A COVID-19 testing laboratory in central England has been suspended over concern that it has been incorrectly giving negative PCR test results to people who are infected.
The suspension was announced by the UK Health Security Agency (UKHSA) on Friday.
NHS Test and Trace launched an investigation into a lab in Wolverhampton after reports of people getting negative PCR test results after testing positive on rapid lateral flow devices (LFDs).
Government advice says PCR tests are more accurate than LFDs, and people can stop self-isolating if a positive LFD result is followed by a negative PCR test result.
UKHSA said an estimated 43,000 people may have been given incorrect negative PCR test results, mainly in southwest England, possibly underestimating the number of people with coronavirus between September 8 and October 12. Said Dr Will Welfare, Public Health Incident Director at UKHSA:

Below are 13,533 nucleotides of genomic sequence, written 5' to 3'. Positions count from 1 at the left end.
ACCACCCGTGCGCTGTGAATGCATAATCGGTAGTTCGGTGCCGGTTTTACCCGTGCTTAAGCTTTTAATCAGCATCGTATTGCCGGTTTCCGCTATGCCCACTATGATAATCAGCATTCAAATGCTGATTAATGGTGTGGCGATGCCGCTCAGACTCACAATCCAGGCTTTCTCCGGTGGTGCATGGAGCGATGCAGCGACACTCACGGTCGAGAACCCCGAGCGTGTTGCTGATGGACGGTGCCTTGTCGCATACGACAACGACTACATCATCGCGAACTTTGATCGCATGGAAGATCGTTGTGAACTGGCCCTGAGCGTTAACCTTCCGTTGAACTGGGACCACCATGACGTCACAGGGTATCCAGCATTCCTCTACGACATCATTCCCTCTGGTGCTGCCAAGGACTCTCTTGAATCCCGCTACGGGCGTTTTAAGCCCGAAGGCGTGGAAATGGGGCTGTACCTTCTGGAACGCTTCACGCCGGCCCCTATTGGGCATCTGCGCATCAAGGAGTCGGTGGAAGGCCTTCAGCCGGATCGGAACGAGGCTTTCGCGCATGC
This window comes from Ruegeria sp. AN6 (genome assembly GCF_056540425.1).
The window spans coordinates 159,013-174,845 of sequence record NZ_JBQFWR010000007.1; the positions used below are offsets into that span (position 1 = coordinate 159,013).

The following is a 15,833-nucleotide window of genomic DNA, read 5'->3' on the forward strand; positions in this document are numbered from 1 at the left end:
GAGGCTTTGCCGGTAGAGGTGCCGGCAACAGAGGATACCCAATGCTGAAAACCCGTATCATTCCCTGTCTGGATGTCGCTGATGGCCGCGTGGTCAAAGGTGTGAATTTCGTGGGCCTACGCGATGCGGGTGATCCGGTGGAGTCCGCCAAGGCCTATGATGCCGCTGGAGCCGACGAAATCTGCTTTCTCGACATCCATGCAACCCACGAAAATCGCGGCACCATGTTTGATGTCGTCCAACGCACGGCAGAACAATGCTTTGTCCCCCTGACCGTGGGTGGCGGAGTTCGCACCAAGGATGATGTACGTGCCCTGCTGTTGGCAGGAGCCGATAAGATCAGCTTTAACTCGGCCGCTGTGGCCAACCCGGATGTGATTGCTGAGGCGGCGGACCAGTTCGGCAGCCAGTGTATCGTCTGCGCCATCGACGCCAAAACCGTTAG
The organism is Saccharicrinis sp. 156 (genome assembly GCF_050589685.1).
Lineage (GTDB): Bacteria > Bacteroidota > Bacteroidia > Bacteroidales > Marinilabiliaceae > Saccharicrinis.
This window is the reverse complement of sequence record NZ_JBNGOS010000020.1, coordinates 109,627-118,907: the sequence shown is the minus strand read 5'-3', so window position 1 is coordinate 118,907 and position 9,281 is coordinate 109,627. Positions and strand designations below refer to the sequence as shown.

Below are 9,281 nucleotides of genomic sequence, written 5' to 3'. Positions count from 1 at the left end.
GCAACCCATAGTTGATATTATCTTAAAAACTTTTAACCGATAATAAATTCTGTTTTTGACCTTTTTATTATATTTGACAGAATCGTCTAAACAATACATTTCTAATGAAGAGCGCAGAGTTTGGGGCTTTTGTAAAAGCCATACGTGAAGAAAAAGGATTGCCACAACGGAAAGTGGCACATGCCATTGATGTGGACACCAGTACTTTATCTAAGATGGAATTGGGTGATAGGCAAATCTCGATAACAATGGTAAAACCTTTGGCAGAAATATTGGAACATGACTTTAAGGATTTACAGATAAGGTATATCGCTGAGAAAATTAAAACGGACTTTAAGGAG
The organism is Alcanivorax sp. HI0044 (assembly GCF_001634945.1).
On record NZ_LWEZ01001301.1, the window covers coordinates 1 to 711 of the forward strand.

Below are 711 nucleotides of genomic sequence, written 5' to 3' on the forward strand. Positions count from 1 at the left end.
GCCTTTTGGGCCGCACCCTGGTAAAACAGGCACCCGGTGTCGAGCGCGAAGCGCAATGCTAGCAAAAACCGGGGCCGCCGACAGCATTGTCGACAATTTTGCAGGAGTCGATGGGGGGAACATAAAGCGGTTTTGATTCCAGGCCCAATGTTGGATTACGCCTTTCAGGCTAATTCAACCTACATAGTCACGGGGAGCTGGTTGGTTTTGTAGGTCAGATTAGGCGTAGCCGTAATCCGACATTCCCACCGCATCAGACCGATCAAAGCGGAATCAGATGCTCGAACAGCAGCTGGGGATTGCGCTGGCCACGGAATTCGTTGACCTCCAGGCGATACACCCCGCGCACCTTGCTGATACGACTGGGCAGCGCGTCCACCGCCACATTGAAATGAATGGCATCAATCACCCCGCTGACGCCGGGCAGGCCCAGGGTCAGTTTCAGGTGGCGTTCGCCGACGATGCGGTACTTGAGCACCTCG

We have immediately suspended testing at this laboratory while we continue the investigation.
There is no evidence of any faults with LFD or PCR test kits themselves and the public should remain confident in using them and in other laboratory services currently provided.
Immensa Health Clinic, the private company that runs the lab, was founded in May 2020 and has been awarded contracts worth 170 million pounds ($234 million) to process the results of PCR tests.
Its chief executive, Andrea Riposati, said the company was “fully collaborating” with UKHSA’s investigation, and did “not wish this matter or anything else to tarnish the amazing work done by the UK in this pandemic.”
UKHSA said it was an isolated incident in one laboratory, with samples now being redirected to other labs, and overall testing availability was unaffected.
But some scientists raised alarm that the false negatives could have contributed to the spread of cases.